I have been getting requests from some Direct2Dell readers to show how the H2C liquid cooling system works. I figured the best way to do that was to catch up with Chuck Hood, one of the lead engineers involved in designing it.
I was pumped to see the folks at Valve Software mentioned the 710 H2C recently. Thanks to you guys for some of the best single player gaming experiences ever in both Half-Life and Half-Life 2 in my opinion. Ravenloft Ravenholm in HL2 completely rocked, but I digress.
Update: Direct2Dell reader Kunikos informed me that Ravenholm is the correct name for the Half-Life 2 level. Made the change above.
In this video, Chuck talks about the liquid cooling system from an engineering perspective. The video's over 17 minutes long, but it should give our enthusiast readers out there some insight as to what sets the 710 H2C's liquid cooling system apart from off-the-shelf aftermarket water cooling solutions.
Format: flvDuration: 17:07
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I'm curious about the pressure within the cooling system as well as the liquid composition used for cooling. Also the delta T between the heated and cooled liquid if you would please.
yes its about time someone from dell gave a straight answer on how to get a H2C unit, especially for those of us who got the xps720 upgrade kit without it
part numbers for the xps 720 includes the H2c unit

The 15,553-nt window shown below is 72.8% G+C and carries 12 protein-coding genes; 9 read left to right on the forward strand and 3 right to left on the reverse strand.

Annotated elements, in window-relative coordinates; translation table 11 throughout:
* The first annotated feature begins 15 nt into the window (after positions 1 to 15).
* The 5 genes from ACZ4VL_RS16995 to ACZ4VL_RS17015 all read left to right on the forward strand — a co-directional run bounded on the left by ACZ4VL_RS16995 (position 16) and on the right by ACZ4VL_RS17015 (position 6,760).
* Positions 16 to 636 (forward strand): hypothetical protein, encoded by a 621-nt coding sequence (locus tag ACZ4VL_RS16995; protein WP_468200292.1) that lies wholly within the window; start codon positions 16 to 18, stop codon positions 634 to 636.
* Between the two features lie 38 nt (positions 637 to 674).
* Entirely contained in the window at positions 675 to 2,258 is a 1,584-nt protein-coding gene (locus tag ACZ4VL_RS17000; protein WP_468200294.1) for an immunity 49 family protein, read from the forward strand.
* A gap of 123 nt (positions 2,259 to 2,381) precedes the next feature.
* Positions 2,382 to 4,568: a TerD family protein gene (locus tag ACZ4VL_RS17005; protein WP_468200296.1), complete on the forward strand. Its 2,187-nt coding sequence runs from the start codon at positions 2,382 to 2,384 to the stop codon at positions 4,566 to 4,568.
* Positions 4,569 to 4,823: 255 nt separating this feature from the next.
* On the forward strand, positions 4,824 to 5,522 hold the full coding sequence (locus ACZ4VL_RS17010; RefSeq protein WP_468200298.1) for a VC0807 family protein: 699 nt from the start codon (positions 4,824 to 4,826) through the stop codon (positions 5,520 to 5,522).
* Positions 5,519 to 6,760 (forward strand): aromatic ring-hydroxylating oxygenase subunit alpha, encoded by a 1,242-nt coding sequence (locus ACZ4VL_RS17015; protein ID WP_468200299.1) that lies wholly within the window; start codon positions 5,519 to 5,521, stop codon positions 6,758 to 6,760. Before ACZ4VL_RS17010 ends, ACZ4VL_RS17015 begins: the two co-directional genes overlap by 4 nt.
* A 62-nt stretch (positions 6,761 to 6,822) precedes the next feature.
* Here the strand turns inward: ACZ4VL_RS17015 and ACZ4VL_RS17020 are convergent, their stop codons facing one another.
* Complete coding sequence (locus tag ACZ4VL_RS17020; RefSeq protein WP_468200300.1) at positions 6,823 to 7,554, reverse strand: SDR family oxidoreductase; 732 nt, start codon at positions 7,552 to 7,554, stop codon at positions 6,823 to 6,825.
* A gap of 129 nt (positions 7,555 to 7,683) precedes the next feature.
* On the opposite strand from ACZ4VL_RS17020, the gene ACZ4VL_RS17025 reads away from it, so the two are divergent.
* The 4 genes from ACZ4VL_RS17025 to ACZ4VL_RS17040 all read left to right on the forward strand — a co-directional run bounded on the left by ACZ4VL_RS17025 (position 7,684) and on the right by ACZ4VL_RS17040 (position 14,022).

Heatsinks, Fans and Accessories
XM060 PCI Fan Assembly
(NJ870) and Housing
my question on the above list of parts is, is it just the KU128 part the only thing xps 700/720 aircooled owners require or is there other partsor mod to the case required??
Going to a cooling system such as the H2C may be the break through needed to open new vistas of speed. However, the problem of corruption of data using electro magnetic means of saving, moving data still remains a major stumbling block. I have heard that the Japanese are experimenting with porcelian as a means of saving, moving and processing data sounds promising. However, I have reservations to both approacheses, as the speed and stability are nearing the simple laws of physics limitations and are becoming increasingly apparent. I do not wish to be a spoiler, but these factors remain, and there is no readily availble solutions seen on the horrizon and therefore, must conclude that we are approaching the limits of computer data processing. Hopefully, I am dead wrong.